The only surprising thing about the recent indictment of Philadelphia district attorney Seth Williams was how careless he was about selling his office. The prosecutor, who pleaded not guilty to 23 federal counts related to influence peddling, was allegedly so brazen and comfortable in his scheming that he conducted business over text message. "I am merely a thankful beggar and don't want to overstep my bounds in asking," he wrote to an associate in regards to a lavish Caribbean getaway.
"In the future always give me at least a week to help a friend...I have no problem looking into anything," he messaged one donor seeking a favor. "I never want to feel like a drag on your wallet," he wrote another crony, "but we are ALWAYS ready for an adventure."
Williams, accused of providing official favors in exchange for vacations, meals, a watch, cash, a car, a couch, and a tie (he's a very cheap bribe), is only the most recent Philadelphia public official facing charges in the city's notorious politics-to-prison pipeline. We may soon add him to a raft of judges, state representatives, and a congressman convicted of disgracing their offices in the last few years alone. To enumerate every local leader beset with investigation or indictment would be an Infinite Jest–length read. Move over, Chicago. Back of the line, Detroit. Be easy, Big Easy. This is Philly: machine politics, pay to play, and blatant nepotism are the norm in this jawn.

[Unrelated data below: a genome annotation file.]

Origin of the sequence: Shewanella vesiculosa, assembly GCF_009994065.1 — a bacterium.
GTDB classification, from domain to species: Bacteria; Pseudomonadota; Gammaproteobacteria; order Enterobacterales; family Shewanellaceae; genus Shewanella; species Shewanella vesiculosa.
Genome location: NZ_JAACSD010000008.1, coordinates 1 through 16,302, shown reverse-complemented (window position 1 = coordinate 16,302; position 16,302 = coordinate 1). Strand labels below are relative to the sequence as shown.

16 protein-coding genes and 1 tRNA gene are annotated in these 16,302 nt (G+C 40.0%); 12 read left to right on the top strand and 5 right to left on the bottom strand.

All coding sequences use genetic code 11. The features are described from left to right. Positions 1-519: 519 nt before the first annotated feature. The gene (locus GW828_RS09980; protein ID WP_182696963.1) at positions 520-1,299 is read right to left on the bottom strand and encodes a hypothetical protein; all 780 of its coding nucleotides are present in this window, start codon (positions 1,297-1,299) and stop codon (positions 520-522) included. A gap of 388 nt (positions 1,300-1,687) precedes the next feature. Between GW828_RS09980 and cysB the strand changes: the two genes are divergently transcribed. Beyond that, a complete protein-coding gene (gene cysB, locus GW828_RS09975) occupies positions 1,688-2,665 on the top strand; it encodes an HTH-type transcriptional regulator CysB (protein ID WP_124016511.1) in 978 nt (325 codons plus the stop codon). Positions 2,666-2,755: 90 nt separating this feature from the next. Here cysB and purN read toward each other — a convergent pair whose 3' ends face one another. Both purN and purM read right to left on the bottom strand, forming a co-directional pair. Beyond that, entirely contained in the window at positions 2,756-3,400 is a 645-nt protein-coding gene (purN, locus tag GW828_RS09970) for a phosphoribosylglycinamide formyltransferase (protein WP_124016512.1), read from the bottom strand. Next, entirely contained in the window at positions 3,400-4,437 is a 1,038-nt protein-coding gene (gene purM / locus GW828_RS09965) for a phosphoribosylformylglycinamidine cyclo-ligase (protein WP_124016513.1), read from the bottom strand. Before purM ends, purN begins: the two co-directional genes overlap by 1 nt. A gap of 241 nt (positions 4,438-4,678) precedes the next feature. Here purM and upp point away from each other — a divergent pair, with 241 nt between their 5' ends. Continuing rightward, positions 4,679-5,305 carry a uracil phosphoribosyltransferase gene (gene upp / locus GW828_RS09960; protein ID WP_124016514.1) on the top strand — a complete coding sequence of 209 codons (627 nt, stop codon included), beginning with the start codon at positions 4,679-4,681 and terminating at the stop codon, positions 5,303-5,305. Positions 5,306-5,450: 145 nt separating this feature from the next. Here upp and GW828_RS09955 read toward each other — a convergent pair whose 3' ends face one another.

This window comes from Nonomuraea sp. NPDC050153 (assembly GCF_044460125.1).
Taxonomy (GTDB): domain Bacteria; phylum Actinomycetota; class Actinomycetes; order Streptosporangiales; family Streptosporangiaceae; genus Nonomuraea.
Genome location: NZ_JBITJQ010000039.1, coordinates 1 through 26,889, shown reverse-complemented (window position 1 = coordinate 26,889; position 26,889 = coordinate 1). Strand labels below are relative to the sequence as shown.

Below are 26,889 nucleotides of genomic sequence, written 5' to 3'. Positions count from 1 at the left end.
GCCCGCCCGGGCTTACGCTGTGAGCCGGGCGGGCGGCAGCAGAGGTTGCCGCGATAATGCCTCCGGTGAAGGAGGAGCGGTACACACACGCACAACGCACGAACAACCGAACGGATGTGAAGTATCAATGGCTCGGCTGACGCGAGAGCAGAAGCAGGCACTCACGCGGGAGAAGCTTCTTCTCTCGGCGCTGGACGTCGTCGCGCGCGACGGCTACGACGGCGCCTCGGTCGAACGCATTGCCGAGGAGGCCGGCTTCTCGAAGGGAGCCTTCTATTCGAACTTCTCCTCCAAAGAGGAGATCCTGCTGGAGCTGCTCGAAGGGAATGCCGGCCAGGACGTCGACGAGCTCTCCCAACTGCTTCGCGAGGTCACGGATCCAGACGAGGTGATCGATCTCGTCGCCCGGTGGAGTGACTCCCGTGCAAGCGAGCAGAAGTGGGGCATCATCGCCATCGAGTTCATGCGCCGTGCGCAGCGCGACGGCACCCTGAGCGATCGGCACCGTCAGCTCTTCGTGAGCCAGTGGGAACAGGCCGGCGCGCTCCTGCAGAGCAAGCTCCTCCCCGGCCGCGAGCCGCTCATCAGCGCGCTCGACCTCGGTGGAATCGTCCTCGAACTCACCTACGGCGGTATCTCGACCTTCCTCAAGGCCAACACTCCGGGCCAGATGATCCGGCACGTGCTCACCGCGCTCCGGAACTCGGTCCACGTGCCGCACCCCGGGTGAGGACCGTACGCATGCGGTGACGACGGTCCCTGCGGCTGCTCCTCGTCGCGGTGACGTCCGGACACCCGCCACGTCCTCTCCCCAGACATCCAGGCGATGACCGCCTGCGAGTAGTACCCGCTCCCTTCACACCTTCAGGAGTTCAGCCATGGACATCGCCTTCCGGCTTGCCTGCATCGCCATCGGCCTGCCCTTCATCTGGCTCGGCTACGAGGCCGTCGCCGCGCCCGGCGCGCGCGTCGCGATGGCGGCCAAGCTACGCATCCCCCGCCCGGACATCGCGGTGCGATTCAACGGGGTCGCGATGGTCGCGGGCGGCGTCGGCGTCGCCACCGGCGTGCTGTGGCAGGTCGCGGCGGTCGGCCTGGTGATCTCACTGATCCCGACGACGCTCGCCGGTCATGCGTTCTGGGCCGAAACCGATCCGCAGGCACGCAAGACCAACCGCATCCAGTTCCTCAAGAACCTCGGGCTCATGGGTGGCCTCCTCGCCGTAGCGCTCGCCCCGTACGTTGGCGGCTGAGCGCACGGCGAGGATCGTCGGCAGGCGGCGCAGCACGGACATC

What breeds such relentless corruption in the City of Brotherly Love? Is it something in the Schuylkill River? Are we gluttons for watching our political leadership degrade itself over and over? A spokesperson for Williams, who has yet to be convicted of any crimes, declined to offer insight into our collective municipal depravity.
But almost certainly, voter indifference is one of the culprits. "The oil that greases the wheels of the Philadelphia political machine is apathy," says Larry West, a prominent civic gadfly who ran an outsider campaign for mayor in 2007. "Ask anyone in Philadelphia how they feel about their local politician, and you're likely to hear that they either don't care, don't do anything, or are horribly corrupt."
The city's whole damn traffic court was abolished last year, too, after nine judges were charged and seven were convicted of various crimes.
It shows up in the polls. Voter turnout hovers in the 20 to 30 percent range in non-presidential elections. That's just under average for most large cities, though it dipped to an abysmal 5 percent in a special election held just last week to replace a rep who'd resigned for money laundering (the special election itself is being probed for possible irregularities and fraud). Numbed by decades of graft, residents are hardly shocked when another scandal breaks. Garden-variety nepotism like a city commissioner employing her daughter as chief deputy barely raises an eyebrow.
So corruption grows in Philadelphia, and grows some more. A large chunk of the city's former delegation of state representatives was taped accepting small-time bribes worth a few thousands dollars each a few years back. We lost an 11-term congressman, Chakah Fattah, last year when he was found guilty of racketeering. It qualifies as a minor miracle that the city hasn't sent a councilperson to prison in over a decade.